Under the new rulings no voluntary enlistments in the army may be made by registered men after December 15. The following rule is quoted, “Between now and December 15th it is desired to afford registrants as wide an opportunity as possible to enlist in both army and navy. Therefore any registrant, even though he has been called by his local board to report for physical examination may enlist until December 15th upon presentation to the recruiting officer of a certificate from his local board that he will not be needed to fill any deferred percentage to the quota of the board.” Voluntary enlistment of all registrants is prohibited from and after twelve o’clock noon December 15th.


Delaware County Conservation Agent Attends Important Meeting.

Miss L. Frances Clark has just returned to Walton after a week spent in Ithaca attending a conference of all the city and county conservation workers of New York state held at the college of agriculture from the 21st to the 28th of November. The conference was the first big gathering of the leaders of the state conservation work, its purpose being to review the experiences of the intensive months during the launching of the national food campaign and to shape a program for the months to come. Gathering in Ithaca to hold counsel with the agents were men and women of the state and national prominence in the work of conservation.

Miss Clark served on the community and organization committees during the conference, giving a report of the work in Delaware county and taking an active part in the deliberations of the assembled agents. She returns with a new vision of the importance and scope of the work in Delaware County and its direct relation to the big part which America must play in sharing of her abundance with her allies if war is to be won. She brings back a survey of the food situation from a national viewpoint and a definite outline of the best way of meeting the situation in this county.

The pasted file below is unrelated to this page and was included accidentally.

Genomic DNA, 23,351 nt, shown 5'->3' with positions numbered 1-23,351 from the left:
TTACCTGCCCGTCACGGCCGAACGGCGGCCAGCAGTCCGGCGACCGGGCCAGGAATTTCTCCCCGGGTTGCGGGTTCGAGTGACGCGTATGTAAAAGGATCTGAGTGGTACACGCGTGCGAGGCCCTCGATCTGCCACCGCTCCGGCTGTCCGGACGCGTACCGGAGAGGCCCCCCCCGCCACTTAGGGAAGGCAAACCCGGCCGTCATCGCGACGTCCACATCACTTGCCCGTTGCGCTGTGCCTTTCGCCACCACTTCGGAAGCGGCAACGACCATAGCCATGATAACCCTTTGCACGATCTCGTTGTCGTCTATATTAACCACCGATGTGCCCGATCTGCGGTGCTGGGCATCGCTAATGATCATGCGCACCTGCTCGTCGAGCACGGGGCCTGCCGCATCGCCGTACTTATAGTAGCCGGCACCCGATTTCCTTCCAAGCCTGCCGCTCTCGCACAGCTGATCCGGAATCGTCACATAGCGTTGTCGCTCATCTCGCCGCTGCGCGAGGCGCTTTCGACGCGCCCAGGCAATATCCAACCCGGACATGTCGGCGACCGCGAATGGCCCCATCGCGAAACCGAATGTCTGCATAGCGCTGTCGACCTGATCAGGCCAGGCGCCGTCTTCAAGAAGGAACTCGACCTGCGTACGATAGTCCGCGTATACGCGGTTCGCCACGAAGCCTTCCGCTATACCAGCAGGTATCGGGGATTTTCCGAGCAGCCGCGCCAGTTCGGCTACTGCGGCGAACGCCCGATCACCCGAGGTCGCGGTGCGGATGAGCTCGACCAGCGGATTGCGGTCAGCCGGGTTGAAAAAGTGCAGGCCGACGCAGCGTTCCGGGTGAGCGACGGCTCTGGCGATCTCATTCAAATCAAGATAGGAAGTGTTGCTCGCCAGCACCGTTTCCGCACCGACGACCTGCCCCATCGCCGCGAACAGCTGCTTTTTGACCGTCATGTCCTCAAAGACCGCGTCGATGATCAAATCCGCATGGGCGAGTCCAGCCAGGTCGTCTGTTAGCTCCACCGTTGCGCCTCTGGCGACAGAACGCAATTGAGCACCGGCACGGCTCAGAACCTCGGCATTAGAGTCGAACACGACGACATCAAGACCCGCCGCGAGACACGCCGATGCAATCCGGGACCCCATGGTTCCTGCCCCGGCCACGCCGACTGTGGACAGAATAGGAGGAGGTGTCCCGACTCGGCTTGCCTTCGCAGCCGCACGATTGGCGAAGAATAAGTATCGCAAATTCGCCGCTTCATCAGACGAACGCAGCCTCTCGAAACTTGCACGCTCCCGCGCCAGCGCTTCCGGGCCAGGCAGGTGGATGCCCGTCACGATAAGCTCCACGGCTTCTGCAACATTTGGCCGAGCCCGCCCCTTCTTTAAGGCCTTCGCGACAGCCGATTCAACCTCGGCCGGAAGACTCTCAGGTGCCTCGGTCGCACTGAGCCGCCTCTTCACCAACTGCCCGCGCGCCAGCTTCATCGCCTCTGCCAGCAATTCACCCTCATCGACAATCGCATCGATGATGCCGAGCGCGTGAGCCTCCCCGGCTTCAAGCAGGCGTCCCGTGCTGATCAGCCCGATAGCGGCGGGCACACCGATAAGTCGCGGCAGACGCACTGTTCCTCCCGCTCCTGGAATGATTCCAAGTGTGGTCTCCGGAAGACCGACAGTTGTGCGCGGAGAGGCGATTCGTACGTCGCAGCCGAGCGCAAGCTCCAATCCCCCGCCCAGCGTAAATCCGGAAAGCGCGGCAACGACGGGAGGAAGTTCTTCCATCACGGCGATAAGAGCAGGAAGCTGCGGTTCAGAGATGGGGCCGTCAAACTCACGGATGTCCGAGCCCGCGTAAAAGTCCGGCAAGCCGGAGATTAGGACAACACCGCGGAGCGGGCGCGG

One of the features of the conference, Miss Clark reports, was a big mass meeting held Friday evening at which F. C. Walcott, of the Food Administration, was the speaker of the evening, presenting a message to the conservation agents directly from Mr. Hoover. Mr. Walcott spoke not he “Prussian System and How to Fight it with Food.” He was peculiarly able to explain that system against which America is fighting, since he was one of the Commission to relieve the suffering in Poland after the Russian and German armies had squeezed it in their grip, and in Belgium he saw it at close range in all its ruthlessness.

As a result of the Cornell conference, Miss Clark looks forward to a fresh impetus toward binding together American housewives to stand back of the allied armies by wisely using the food supply.


Bruce Kilpatrick of Delhi Succeeds Thomas as Director


Pass Strong Resolutions Denouncing Legislative Conditions - Dillion Favors One Price For All Producers.

Bruce Kilpatrick, a progressive farmer living near Bloomville, was chosen by the Delaware county delegates of the Dairymen’s League in Utica Tuesday as director of the local league to succeed J. J. Thomas of Bloomville. Practically every local league in Delaware county was represented at the meeting in Utica. The Utica Herald-Dispatch of Wednesday says:

“The election of the directors of the Dairymen’s League, the adoption of a resolution favoring a non-partisan party in the state, and the adoption of resolutions relative to the production and distribution of milk were the important features of the session of the league at the Armory in Utica Tuesday afternoon.